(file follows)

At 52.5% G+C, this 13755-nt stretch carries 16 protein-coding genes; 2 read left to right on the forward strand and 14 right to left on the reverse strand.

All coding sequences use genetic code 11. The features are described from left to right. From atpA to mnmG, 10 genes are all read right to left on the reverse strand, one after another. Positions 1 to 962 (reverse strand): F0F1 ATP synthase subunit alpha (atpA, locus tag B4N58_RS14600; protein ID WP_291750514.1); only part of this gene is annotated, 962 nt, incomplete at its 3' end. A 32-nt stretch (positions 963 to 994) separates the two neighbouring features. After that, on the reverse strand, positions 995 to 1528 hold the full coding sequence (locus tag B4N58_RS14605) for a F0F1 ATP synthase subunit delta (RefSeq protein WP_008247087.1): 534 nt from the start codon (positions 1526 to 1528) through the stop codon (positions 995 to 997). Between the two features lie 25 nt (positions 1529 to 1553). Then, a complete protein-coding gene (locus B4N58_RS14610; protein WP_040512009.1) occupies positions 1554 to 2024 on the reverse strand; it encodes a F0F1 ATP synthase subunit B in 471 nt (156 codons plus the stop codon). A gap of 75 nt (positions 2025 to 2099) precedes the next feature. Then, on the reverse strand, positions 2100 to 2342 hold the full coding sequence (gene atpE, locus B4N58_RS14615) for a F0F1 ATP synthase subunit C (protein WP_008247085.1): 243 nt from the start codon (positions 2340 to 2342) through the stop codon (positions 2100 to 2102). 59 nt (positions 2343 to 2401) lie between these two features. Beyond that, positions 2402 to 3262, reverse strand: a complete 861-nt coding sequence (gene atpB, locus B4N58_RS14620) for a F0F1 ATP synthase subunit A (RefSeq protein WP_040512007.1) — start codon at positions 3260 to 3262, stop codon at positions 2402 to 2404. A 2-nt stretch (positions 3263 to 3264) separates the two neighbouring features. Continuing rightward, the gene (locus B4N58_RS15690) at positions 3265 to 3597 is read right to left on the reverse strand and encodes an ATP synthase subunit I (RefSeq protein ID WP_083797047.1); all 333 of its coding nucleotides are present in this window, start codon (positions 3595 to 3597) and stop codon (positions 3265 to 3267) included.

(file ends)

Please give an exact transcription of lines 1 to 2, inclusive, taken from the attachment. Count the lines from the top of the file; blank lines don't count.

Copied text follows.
At 52.5% G+C, this 13755-nt stretch carries 16 protein-coding genes; 2 read left to right on the forward strand and 14 right to left on the reverse strand.

All coding sequences use genetic code 11. The features are described from left to right. From atpA to mnmG, 10 genes are all read right to left on the reverse strand, one after another. Positions 1 to 962 (reverse strand): F0F1 ATP synthase subunit alpha (atpA, locus tag B4N58_RS14600; protein ID WP_291750514.1); only part of this gene is annotated, 962 nt, incomplete at its 3' end. A 32-nt stretch (positions 963 to 994) separates the two neighbouring features. After that, on the reverse strand, positions 995 to 1528 hold the full coding sequence (locus tag B4N58_RS14605) for a F0F1 ATP synthase subunit delta (RefSeq protein WP_008247087.1): 534 nt from the start codon (positions 1526 to 1528) through the stop codon (positions 995 to 997). Between the two features lie 25 nt (positions 1529 to 1553). Then, a complete protein-coding gene (locus B4N58_RS14610; protein WP_040512009.1) occupies positions 1554 to 2024 on the reverse strand; it encodes a F0F1 ATP synthase subunit B in 471 nt (156 codons plus the stop codon). A gap of 75 nt (positions 2025 to 2099) precedes the next feature. Then, on the reverse strand, positions 2100 to 2342 hold the full coding sequence (gene atpE, locus B4N58_RS14615) for a F0F1 ATP synthase subunit C (protein WP_008247085.1): 243 nt from the start codon (positions 2340 to 2342) through the stop codon (positions 2100 to 2102). 59 nt (positions 2343 to 2401) lie between these two features. Beyond that, positions 2402 to 3262, reverse strand: a complete 861-nt coding sequence (gene atpB, locus B4N58_RS14620) for a F0F1 ATP synthase subunit A (RefSeq protein WP_040512007.1) — start codon at positions 3260 to 3262, stop codon at positions 2402 to 2404. A 2-nt stretch (positions 3263 to 3264) separates the two neighbouring features. Continuing rightward, the gene (locus B4N58_RS15690) at positions 3265 to 3597 is read right to left on the reverse strand and encodes an ATP synthase subunit I (RefSeq protein ID WP_083797047.1); all 333 of its coding nucleotides are present in this window, start codon (positions 3595 to 3597) and stop codon (positions 3265 to 3267) included.